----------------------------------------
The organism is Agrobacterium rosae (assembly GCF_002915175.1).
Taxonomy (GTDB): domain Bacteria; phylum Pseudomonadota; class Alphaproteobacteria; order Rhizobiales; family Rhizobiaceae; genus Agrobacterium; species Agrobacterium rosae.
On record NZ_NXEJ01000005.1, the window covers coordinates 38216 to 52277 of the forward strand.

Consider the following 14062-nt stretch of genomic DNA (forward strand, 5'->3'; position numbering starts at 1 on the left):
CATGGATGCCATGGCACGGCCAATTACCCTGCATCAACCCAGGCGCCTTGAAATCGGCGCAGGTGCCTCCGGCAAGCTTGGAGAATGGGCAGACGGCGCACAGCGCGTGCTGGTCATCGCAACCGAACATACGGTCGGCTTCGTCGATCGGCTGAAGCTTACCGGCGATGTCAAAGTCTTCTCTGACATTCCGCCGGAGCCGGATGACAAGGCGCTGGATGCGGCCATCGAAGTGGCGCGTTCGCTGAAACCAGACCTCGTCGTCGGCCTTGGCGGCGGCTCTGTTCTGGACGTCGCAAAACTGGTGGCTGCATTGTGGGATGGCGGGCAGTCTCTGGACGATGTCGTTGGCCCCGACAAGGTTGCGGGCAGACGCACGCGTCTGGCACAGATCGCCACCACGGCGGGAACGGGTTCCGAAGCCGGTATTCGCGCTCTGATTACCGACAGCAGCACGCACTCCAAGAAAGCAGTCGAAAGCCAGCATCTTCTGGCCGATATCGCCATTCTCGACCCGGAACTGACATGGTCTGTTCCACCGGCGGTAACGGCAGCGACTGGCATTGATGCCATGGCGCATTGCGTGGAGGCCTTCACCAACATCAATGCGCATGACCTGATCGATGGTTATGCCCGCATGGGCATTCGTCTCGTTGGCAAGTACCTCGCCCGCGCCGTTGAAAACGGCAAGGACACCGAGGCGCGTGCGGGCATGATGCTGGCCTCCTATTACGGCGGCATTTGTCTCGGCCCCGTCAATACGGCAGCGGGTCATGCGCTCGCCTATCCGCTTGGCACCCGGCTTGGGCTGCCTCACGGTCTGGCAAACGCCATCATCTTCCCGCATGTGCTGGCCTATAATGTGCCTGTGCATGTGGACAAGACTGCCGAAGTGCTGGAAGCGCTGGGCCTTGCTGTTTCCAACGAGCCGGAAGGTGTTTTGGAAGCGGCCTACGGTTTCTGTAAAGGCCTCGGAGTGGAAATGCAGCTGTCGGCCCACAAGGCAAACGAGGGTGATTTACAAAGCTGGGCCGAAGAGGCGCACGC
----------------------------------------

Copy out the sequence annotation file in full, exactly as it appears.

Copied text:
The organism is Agrobacterium rosae (assembly GCF_002915175.1).
Taxonomy (GTDB): domain Bacteria; phylum Pseudomonadota; class Alphaproteobacteria; order Rhizobiales; family Rhizobiaceae; genus Agrobacterium; species Agrobacterium rosae.
On record NZ_NXEJ01000005.1, the window covers coordinates 38216 to 52277 of the forward strand.

Consider the following 14062-nt stretch of genomic DNA (forward strand, 5'->3'; position numbering starts at 1 on the left):
CATGGATGCCATGGCACGGCCAATTACCCTGCATCAACCCAGGCGCCTTGAAATCGGCGCAGGTGCCTCCGGCAAGCTTGGAGAATGGGCAGACGGCGCACAGCGCGTGCTGGTCATCGCAACCGAACATACGGTCGGCTTCGTCGATCGGCTGAAGCTTACCGGCGATGTCAAAGTCTTCTCTGACATTCCGCCGGAGCCGGATGACAAGGCGCTGGATGCGGCCATCGAAGTGGCGCGTTCGCTGAAACCAGACCTCGTCGTCGGCCTTGGCGGCGGCTCTGTTCTGGACGTCGCAAAACTGGTGGCTGCATTGTGGGATGGCGGGCAGTCTCTGGACGATGTCGTTGGCCCCGACAAGGTTGCGGGCAGACGCACGCGTCTGGCACAGATCGCCACCACGGCGGGAACGGGTTCCGAAGCCGGTATTCGCGCTCTGATTACCGACAGCAGCACGCACTCCAAGAAAGCAGTCGAAAGCCAGCATCTTCTGGCCGATATCGCCATTCTCGACCCGGAACTGACATGGTCTGTTCCACCGGCGGTAACGGCAGCGACTGGCATTGATGCCATGGCGCATTGCGTGGAGGCCTTCACCAACATCAATGCGCATGACCTGATCGATGGTTATGCCCGCATGGGCATTCGTCTCGTTGGCAAGTACCTCGCCCGCGCCGTTGAAAACGGCAAGGACACCGAGGCGCGTGCGGGCATGATGCTGGCCTCCTATTACGGCGGCATTTGTCTCGGCCCCGTCAATACGGCAGCGGGTCATGCGCTCGCCTATCCGCTTGGCACCCGGCTTGGGCTGCCTCACGGTCTGGCAAACGCCATCATCTTCCCGCATGTGCTGGCCTATAATGTGCCTGTGCATGTGGACAAGACTGCCGAAGTGCTGGAAGCGCTGGGCCTTGCTGTTTCCAACGAGCCGGAAGGTGTTTTGGAAGCGGCCTACGGTTTCTGTAAAGGCCTCGGAGTGGAAATGCAGCTGTCGGCCCACAAGGCAAACGAGGGTGATTTACAAAGCTGGGCCGAAGAGGCGCACGC